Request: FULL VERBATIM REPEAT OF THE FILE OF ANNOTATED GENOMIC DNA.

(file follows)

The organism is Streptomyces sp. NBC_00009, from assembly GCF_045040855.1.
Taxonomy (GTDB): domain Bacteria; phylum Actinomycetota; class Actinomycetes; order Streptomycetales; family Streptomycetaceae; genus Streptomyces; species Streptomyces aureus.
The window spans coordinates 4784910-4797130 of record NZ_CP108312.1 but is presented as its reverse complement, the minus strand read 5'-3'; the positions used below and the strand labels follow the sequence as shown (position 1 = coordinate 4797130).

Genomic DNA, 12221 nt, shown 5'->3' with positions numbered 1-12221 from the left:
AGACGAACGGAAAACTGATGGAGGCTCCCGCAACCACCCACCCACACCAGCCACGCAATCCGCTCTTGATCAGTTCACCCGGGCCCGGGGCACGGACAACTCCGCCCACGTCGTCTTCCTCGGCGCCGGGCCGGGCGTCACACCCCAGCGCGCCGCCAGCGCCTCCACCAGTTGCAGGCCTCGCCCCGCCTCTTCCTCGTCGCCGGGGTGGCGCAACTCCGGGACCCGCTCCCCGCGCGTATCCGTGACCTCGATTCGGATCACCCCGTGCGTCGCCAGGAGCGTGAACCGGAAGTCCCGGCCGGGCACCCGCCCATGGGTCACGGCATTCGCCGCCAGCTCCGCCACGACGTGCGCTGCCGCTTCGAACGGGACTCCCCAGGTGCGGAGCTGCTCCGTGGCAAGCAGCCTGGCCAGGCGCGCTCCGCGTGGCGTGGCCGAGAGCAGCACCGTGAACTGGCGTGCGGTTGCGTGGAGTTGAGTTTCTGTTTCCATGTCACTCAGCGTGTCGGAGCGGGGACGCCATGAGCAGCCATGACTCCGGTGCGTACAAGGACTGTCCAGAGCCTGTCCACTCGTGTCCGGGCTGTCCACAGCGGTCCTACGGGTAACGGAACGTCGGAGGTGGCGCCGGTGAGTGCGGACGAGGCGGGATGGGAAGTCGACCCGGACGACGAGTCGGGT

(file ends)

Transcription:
The organism is Streptomyces sp. NBC_00009, from assembly GCF_045040855.1.
Taxonomy (GTDB): domain Bacteria; phylum Actinomycetota; class Actinomycetes; order Streptomycetales; family Streptomycetaceae; genus Streptomyces; species Streptomyces aureus.
The window spans coordinates 4784910-4797130 of record NZ_CP108312.1 but is presented as its reverse complement, the minus strand read 5'-3'; the positions used below and the strand labels follow the sequence as shown (position 1 = coordinate 4797130).

Genomic DNA, 12221 nt, shown 5'->3' with positions numbered 1-12221 from the left:
AGACGAACGGAAAACTGATGGAGGCTCCCGCAACCACCCACCCACACCAGCCACGCAATCCGCTCTTGATCAGTTCACCCGGGCCCGGGGCACGGACAACTCCGCCCACGTCGTCTTCCTCGGCGCCGGGCCGGGCGTCACACCCCAGCGCGCCGCCAGCGCCTCCACCAGTTGCAGGCCTCGCCCCGCCTCTTCCTCGTCGCCGGGGTGGCGCAACTCCGGGACCCGCTCCCCGCGCGTATCCGTGACCTCGATTCGGATCACCCCGTGCGTCGCCAGGAGCGTGAACCGGAAGTCCCGGCCGGGCACCCGCCCATGGGTCACGGCATTCGCCGCCAGCTCCGCCACGACGTGCGCTGCCGCTTCGAACGGGACTCCCCAGGTGCGGAGCTGCTCCGTGGCAAGCAGCCTGGCCAGGCGCGCTCCGCGTGGCGTGGCCGAGAGCAGCACCGTGAACTGGCGTGCGGTTGCGTGGAGTTGAGTTTCTGTTTCCATGTCACTCAGCGTGTCGGAGCGGGGACGCCATGAGCAGCCATGACTCCGGTGCGTACAAGGACTGTCCAGAGCCTGTCCACTCGTGTCCGGGCTGTCCACAGCGGTCCTACGGGTAACGGAACGTCGGAGGTGGCGCCGGTGAGTGCGGACGAGGCGGGATGGGAAGTCGACCCGGACGACGAGTCGGGT